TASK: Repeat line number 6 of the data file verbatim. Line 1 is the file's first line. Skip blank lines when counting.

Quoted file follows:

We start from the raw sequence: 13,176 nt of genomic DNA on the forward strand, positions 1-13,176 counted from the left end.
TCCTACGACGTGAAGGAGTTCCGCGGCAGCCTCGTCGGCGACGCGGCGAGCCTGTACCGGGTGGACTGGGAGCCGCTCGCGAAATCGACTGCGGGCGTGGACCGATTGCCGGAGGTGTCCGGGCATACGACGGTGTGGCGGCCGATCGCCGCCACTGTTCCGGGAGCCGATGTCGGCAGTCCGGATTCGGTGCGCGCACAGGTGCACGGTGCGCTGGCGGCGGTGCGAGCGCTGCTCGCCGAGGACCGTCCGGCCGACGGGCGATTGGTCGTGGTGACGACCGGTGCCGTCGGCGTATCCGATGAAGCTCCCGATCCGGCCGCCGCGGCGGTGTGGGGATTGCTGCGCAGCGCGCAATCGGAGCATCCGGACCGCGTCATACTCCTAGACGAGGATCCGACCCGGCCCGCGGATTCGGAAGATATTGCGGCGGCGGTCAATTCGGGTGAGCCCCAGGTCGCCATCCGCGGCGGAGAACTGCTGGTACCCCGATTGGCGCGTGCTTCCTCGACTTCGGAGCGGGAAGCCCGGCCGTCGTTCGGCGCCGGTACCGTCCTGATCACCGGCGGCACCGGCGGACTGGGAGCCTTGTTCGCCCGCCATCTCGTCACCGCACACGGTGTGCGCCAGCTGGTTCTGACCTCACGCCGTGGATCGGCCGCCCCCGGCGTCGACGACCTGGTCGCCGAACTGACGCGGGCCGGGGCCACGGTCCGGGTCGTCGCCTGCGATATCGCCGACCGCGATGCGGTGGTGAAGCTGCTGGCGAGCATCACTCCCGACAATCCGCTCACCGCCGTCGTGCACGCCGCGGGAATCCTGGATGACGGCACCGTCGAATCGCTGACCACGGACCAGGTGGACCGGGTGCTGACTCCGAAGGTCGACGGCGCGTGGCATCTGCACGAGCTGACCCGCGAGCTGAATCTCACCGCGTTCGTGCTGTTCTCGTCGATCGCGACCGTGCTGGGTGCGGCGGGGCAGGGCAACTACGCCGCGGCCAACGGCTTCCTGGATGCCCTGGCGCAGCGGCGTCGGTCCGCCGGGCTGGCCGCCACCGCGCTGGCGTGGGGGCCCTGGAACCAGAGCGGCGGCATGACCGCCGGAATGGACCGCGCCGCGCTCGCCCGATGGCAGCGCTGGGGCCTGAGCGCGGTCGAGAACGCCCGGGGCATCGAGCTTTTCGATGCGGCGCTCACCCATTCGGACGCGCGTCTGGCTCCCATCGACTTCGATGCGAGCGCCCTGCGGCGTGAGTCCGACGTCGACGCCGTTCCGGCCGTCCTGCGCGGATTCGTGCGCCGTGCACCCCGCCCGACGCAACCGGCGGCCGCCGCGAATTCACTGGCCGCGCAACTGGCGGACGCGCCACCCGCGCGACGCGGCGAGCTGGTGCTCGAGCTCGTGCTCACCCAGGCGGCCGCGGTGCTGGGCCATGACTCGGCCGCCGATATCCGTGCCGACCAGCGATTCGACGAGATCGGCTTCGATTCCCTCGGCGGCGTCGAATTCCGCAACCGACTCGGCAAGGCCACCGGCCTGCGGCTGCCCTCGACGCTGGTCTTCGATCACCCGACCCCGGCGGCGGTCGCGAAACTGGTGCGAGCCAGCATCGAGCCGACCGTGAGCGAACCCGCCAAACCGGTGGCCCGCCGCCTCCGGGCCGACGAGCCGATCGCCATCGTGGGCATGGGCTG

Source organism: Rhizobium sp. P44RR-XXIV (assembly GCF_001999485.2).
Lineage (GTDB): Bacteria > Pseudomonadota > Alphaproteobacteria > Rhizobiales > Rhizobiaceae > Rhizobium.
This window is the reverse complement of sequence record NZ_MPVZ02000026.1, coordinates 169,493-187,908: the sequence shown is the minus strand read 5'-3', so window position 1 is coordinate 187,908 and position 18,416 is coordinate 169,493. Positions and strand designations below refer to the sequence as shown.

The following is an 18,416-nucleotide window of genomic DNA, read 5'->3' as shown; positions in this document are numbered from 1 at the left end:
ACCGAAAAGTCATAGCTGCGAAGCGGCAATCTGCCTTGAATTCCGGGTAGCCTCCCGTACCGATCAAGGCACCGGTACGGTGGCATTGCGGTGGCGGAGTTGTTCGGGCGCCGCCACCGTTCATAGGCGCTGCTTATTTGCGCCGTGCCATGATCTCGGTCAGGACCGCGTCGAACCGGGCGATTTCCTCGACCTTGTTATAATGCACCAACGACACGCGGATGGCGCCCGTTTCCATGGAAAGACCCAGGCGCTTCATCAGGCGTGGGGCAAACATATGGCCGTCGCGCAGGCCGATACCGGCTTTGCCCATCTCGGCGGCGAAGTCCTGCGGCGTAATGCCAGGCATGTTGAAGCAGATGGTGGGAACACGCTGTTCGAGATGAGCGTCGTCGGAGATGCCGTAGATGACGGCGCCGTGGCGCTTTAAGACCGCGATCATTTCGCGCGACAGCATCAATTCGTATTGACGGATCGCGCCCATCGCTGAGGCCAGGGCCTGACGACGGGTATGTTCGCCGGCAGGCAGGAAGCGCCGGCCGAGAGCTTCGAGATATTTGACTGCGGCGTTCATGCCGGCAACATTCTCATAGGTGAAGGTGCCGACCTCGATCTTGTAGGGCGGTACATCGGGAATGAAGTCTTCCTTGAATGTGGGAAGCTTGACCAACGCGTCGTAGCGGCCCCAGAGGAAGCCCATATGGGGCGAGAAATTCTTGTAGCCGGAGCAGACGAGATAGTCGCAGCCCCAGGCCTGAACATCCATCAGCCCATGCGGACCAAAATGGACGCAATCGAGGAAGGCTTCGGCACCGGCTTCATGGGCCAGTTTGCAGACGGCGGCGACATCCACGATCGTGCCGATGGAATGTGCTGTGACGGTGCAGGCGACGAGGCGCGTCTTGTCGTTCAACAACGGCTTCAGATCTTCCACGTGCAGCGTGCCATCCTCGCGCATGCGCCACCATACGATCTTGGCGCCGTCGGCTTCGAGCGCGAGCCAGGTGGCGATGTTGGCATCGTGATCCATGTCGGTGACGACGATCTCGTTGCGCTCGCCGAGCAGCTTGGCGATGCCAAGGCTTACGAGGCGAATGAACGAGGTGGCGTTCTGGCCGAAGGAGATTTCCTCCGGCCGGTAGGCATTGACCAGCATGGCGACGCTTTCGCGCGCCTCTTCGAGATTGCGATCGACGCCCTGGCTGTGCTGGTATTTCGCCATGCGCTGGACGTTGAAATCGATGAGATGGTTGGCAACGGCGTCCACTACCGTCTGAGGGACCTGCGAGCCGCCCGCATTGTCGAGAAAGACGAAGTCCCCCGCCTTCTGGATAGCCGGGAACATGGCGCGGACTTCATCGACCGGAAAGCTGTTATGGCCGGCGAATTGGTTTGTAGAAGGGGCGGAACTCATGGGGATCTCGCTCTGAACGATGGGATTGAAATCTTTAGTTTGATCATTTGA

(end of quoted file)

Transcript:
The following is an 18,416-nucleotide window of genomic DNA, read 5'->3' as shown; positions in this document are numbered from 1 at the left end: